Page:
Each chapter in this entertaining, dark yet humorous debut novel counts down the 30 days pop-artist Clementine Pritchard has given herself to set her affairs in order before her suicide. She starts by crashing into the annoying car that blocks her driveway daily, tossing a teapot she never wanted anyway out of her apartment window, and flushing her medications for various psychoses–freeing her body from the numerous side effects she’s suffered from most of her life. The complex details of Clementine’s troubled history are revealed slowly with each day. I don’t want to reveal too much that will spoil the suspense for potential readers, but I quickly became fascinated with this flawed but loveable protagonist’s compelling story. I was not able to assume what had happened to her in the past or predict what she might do next, so the pages just kept turning.
It was uncomfortable but also quite funny watching her live her last days on the edge without the usual fear of consequences for her rash actions, eating her lovingly described extravagant last meals, and fearlessly speaking her mind. I found myself fearing for how she might pick up the pieces if for any reason she were not to have the courage to go through with her planned death. It all seems very considerate, how carefully she prepares so that no one will be terribly inconvenienced or have to go to any expense for her loss, yet she has falsely assumed that her death would cause no harm. Clementine may have gravely underestimated her worth to significant others in her life. In the course of her last month, it turns out that some are not who they had seemed, and new people have entered her life unexpectedly.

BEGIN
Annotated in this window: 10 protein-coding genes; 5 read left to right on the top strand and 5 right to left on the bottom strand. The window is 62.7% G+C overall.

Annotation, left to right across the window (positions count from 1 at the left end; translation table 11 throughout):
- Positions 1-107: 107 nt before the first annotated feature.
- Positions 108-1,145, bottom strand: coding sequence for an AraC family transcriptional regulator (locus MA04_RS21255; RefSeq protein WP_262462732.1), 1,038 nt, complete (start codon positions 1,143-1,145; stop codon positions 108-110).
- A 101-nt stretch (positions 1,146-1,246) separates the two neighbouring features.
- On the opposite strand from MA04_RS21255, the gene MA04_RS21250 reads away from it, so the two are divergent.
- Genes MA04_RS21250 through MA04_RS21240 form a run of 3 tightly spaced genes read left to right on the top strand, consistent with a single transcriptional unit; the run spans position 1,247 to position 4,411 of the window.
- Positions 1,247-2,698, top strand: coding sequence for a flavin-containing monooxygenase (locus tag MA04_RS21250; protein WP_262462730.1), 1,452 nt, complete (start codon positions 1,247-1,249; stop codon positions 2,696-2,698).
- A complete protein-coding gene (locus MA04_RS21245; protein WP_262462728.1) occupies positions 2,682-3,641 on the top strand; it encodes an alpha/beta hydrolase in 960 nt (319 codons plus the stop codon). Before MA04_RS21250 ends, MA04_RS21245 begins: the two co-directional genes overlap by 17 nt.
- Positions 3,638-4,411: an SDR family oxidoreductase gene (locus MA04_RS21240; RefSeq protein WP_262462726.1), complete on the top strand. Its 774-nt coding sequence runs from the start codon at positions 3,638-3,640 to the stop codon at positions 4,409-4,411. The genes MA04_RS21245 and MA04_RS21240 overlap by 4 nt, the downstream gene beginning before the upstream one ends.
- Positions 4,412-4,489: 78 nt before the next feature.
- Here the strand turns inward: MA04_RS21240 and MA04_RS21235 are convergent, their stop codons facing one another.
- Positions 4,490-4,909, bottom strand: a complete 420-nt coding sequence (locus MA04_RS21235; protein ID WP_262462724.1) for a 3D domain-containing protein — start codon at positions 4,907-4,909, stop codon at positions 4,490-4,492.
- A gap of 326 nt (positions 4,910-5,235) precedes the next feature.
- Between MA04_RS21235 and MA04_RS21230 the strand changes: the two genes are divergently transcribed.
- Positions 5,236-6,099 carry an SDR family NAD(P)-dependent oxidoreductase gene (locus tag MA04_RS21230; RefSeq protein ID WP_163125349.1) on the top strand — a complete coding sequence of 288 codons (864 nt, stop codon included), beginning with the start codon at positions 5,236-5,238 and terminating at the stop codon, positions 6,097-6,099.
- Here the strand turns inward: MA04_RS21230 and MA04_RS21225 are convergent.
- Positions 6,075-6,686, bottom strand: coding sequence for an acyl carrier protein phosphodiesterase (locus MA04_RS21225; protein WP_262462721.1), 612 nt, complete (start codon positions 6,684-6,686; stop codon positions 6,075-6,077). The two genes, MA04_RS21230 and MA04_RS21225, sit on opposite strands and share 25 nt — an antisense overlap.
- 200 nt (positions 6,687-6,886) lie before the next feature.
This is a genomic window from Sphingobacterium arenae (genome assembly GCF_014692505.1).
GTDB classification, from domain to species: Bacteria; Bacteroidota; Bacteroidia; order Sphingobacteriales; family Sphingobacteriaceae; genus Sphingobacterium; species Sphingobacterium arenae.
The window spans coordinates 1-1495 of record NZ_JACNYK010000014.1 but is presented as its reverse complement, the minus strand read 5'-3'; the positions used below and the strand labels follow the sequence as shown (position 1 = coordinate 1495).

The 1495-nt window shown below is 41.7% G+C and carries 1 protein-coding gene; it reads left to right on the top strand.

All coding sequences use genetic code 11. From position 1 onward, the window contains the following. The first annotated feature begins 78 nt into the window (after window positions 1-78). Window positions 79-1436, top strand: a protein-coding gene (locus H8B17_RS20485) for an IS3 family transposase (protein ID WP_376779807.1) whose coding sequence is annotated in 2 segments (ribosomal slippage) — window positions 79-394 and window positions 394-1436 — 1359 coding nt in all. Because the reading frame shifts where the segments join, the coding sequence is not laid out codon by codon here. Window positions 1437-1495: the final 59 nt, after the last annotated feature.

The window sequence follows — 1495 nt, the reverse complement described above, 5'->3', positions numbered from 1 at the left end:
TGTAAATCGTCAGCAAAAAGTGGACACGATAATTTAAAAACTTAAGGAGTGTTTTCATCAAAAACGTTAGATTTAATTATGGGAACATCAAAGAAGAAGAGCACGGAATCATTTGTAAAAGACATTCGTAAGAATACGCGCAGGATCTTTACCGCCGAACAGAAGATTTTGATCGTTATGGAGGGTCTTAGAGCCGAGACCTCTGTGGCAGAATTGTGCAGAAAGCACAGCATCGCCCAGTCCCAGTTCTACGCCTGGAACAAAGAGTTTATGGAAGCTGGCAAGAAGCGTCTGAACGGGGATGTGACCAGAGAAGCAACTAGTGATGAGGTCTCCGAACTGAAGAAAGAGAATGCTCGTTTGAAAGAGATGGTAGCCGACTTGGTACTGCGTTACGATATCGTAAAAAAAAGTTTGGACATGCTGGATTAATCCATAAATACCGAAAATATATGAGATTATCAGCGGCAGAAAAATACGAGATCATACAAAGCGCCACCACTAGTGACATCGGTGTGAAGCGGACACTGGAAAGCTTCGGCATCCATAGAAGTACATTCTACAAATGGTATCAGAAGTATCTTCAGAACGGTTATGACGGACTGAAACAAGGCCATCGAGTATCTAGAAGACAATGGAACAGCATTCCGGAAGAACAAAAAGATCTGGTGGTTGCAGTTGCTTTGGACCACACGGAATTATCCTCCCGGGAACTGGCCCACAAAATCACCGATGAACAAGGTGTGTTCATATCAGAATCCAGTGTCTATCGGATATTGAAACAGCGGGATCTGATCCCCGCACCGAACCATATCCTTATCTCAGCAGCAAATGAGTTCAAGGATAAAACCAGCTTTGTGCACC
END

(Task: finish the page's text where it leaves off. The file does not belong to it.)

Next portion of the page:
I found this to be a very touching story and a quick read that was well worth my time. Anyone who’s ever contemplated suicide, even for just a moment, can relate to Clementine’s state of mind and the fact that suicidal thinking creates distance in relationships. Older teens may find appeal in this book’s emotionally intense themes of childhood abandonment, but recommenders should be aware that it contains adult sexual and drug-related content. I look forward to more contemporary fiction titles from Ashley Ream.
Look for Losing Clementine in the WRL catalog.